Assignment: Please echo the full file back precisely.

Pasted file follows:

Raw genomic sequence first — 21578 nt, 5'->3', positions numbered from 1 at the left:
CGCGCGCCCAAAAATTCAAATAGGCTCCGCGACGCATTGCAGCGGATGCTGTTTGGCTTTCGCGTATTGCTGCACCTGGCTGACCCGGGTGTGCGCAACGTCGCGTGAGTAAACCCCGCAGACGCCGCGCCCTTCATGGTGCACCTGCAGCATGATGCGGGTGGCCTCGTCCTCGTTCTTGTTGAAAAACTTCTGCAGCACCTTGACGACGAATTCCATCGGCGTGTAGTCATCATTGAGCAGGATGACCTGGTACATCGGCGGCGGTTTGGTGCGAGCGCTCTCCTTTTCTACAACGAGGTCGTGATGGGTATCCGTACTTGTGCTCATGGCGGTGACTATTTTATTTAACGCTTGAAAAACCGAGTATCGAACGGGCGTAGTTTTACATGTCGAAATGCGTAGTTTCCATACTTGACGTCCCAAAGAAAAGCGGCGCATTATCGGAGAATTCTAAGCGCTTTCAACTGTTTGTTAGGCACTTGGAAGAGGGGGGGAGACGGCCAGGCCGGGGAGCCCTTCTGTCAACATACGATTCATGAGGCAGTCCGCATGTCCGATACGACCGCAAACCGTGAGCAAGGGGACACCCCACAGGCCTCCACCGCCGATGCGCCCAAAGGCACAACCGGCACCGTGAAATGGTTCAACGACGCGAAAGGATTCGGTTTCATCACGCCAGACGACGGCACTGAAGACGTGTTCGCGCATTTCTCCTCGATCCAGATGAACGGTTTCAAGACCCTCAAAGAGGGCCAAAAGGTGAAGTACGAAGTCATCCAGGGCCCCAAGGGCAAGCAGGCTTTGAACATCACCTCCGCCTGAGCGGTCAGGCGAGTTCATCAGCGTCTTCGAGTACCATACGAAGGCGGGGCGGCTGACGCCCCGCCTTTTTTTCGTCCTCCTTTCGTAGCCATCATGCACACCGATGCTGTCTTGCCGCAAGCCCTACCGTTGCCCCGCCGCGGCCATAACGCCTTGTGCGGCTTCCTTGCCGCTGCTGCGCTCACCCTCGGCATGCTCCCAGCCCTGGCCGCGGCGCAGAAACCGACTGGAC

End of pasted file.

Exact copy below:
Raw genomic sequence first — 21578 nt, 5'->3', positions numbered from 1 at the left:
CGCGCGCCCAAAAATTCAAATAGGCTCCGCGACGCATTGCAGCGGATGCTGTTTGGCTTTCGCGTATTGCTGCACCTGGCTGACCCGGGTGTGCGCAACGTCGCGTGAGTAAACCCCGCAGACGCCGCGCCCTTCATGGTGCACCTGCAGCATGATGCGGGTGGCCTCGTCCTCGTTCTTGTTGAAAAACTTCTGCAGCACCTTGACGACGAATTCCATCGGCGTGTAGTCATCATTGAGCAGGATGACCTGGTACATCGGCGGCGGTTTGGTGCGAGCGCTCTCCTTTTCTACAACGAGGTCGTGATGGGTATCCGTACTTGTGCTCATGGCGGTGACTATTTTATTTAACGCTTGAAAAACCGAGTATCGAACGGGCGTAGTTTTACATGTCGAAATGCGTAGTTTCCATACTTGACGTCCCAAAGAAAAGCGGCGCATTATCGGAGAATTCTAAGCGCTTTCAACTGTTTGTTAGGCACTTGGAAGAGGGGGGGAGACGGCCAGGCCGGGGAGCCCTTCTGTCAACATACGATTCATGAGGCAGTCCGCATGTCCGATACGACCGCAAACCGTGAGCAAGGGGACACCCCACAGGCCTCCACCGCCGATGCGCCCAAAGGCACAACCGGCACCGTGAAATGGTTCAACGACGCGAAAGGATTCGGTTTCATCACGCCAGACGACGGCACTGAAGACGTGTTCGCGCATTTCTCCTCGATCCAGATGAACGGTTTCAAGACCCTCAAAGAGGGCCAAAAGGTGAAGTACGAAGTCATCCAGGGCCCCAAGGGCAAGCAGGCTTTGAACATCACCTCCGCCTGAGCGGTCAGGCGAGTTCATCAGCGTCTTCGAGTACCATACGAAGGCGGGGCGGCTGACGCCCCGCCTTTTTTTCGTCCTCCTTTCGTAGCCATCATGCACACCGATGCTGTCTTGCCGCAAGCCCTACCGTTGCCCCGCCGCGGCCATAACGCCTTGTGCGGCTTCCTTGCCGCTGCTGCGCTCACCCTCGGCATGCTCCCAGCCCTGGCCGCGGCGCAGAAACCGACTGGAC